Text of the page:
Anna Osmólska
Paweł Hawryło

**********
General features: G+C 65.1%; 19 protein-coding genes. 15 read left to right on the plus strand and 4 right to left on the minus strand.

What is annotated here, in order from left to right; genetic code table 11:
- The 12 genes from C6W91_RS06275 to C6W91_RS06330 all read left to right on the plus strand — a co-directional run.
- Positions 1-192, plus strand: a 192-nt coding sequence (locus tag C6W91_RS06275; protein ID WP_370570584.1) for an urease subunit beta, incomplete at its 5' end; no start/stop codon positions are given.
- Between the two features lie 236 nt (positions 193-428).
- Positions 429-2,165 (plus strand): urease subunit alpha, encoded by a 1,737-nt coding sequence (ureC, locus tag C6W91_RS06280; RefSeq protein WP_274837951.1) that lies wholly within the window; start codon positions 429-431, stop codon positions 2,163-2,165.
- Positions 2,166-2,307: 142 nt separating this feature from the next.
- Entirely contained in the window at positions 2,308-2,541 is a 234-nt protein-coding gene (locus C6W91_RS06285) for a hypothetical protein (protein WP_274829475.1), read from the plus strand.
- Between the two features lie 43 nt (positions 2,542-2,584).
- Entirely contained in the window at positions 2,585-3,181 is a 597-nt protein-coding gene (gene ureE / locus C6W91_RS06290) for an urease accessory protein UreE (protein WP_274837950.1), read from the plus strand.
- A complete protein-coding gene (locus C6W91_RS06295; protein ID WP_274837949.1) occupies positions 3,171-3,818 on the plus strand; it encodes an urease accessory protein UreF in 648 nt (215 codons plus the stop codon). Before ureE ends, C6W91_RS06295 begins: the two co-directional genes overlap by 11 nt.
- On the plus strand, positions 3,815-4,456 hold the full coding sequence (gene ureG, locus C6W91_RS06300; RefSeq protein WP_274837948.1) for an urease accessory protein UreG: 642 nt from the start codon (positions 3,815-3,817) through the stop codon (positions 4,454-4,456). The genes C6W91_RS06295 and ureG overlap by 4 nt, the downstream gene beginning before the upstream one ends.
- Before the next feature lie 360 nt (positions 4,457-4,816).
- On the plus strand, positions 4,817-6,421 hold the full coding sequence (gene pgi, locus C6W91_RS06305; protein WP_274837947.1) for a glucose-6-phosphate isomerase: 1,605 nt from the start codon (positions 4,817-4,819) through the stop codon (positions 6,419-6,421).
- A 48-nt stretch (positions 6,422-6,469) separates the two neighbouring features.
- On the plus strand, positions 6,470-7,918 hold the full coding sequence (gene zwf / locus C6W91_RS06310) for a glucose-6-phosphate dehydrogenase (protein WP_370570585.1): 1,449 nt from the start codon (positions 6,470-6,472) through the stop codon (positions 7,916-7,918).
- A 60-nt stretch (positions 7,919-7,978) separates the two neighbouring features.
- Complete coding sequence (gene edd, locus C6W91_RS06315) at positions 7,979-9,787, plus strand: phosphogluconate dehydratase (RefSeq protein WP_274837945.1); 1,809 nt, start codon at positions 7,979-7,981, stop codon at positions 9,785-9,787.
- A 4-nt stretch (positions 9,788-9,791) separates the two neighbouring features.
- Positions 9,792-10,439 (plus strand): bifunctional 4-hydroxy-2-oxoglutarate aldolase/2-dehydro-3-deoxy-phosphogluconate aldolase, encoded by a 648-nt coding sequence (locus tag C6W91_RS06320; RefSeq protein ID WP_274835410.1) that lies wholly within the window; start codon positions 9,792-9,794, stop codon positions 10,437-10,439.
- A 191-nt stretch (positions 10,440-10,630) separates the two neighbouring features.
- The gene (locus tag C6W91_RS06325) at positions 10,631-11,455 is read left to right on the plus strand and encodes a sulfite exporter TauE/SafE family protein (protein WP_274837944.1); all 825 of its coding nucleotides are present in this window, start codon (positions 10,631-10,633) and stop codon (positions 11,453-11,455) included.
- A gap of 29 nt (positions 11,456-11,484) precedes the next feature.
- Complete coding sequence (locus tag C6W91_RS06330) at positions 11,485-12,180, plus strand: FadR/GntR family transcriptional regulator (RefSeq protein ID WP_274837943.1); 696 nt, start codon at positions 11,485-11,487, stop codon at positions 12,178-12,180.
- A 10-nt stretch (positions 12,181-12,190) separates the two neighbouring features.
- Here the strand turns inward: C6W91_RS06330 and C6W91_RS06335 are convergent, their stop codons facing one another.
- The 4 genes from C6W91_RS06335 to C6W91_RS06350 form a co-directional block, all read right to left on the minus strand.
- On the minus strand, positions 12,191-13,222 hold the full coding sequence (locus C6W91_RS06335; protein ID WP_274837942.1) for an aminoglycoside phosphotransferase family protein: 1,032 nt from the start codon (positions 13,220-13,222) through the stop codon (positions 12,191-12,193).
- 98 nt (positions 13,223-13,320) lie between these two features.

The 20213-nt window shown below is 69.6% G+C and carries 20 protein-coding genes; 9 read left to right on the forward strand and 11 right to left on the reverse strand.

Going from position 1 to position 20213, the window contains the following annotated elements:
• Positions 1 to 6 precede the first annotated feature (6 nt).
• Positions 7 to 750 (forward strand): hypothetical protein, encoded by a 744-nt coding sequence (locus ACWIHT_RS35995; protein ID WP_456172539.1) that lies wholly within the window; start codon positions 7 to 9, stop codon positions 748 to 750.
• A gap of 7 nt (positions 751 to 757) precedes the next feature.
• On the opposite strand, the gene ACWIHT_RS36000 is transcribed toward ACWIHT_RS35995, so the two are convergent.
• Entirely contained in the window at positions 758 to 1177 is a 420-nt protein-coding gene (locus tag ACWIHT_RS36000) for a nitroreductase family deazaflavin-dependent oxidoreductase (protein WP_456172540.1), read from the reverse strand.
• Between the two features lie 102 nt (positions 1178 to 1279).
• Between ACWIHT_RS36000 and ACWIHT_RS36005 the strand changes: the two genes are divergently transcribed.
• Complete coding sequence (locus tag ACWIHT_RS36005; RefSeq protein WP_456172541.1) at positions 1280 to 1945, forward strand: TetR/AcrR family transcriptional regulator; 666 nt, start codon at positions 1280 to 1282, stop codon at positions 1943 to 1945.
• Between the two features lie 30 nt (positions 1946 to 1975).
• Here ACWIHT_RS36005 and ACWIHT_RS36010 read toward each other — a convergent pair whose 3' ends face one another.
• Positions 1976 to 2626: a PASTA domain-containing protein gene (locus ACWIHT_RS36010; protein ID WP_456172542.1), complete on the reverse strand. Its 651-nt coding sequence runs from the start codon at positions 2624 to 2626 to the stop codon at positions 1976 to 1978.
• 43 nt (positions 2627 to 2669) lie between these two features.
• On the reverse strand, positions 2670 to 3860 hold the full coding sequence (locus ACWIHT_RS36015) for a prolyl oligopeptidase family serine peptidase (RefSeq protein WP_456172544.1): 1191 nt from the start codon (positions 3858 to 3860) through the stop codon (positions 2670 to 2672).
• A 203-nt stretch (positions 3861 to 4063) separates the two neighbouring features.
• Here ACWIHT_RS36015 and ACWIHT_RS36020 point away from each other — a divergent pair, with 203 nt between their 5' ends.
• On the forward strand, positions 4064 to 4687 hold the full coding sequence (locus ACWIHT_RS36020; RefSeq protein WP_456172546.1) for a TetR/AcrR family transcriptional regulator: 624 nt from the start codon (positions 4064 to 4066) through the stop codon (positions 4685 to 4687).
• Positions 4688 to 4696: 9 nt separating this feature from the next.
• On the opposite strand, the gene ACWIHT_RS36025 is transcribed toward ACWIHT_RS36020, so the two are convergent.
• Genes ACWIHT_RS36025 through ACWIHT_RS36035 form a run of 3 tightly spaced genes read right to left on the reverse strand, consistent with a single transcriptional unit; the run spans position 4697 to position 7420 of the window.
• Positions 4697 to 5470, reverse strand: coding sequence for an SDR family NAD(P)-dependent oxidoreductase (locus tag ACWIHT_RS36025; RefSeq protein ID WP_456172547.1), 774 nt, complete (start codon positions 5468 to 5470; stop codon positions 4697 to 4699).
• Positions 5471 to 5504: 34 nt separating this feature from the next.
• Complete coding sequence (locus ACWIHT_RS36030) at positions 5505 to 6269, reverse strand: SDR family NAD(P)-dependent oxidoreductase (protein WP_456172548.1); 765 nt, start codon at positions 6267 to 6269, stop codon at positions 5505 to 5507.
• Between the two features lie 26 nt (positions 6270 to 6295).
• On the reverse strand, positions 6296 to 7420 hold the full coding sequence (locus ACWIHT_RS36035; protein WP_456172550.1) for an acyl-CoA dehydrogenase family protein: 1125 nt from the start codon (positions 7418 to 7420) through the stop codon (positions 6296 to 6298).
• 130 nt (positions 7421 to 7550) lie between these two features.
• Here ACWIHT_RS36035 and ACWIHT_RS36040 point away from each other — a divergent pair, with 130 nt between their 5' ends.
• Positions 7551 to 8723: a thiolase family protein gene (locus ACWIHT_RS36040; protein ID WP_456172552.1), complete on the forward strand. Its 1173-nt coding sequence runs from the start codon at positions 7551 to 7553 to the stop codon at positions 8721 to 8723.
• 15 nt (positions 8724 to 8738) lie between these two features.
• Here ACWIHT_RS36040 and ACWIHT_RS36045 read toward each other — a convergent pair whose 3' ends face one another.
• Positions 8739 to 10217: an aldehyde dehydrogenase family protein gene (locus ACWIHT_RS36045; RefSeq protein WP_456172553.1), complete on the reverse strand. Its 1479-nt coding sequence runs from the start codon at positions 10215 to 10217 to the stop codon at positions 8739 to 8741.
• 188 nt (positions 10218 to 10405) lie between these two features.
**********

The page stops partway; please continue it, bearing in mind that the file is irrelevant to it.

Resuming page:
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Technical development, new applications and requests for increased accuracy in georeferencing are setting new demands for accuracy and reliability of reference frames. Due to crustal deformations and local movements of benchmarks, a static reference network deteriorates with time, thus eventually requiring update of the whole system. Technically, renewal of a reference frame is straightforward and should be done whenever enough new data or updated information exist to get an improvement in accuracy. An example is the International Terrestrial Reference Frame, ITRF, which is renewed regularly. The situation is more complicated with national reference frames which may have been given a legal status, and parameters defined by the national legislation. Even without that, renewal and implementation of such a frame is a multi-million euro project taking years to complete. Crustal deformations and movements deteriorate static reference frames (defined by fixed/static coordinates of benchmarks) with time. Eventually, distortions in a static reference frame will become bigger than the uncertainties of GNSS measurements, thus deteriorating the obtainable accuracy of the measurement technique. Instead of a static reference frame, one can use semi-kinematic or kinematic approach where either the transformation from global to the national reference frame or the coordinates of reference frame benchmarks are time-dependent. In this paper we give a short overview of the topic, and discuss on technical issues and future aspects of the reference frames in the viewpoint of National Mapping and Cadastre Authorities (NMA) with an example on the national strategy in Finland.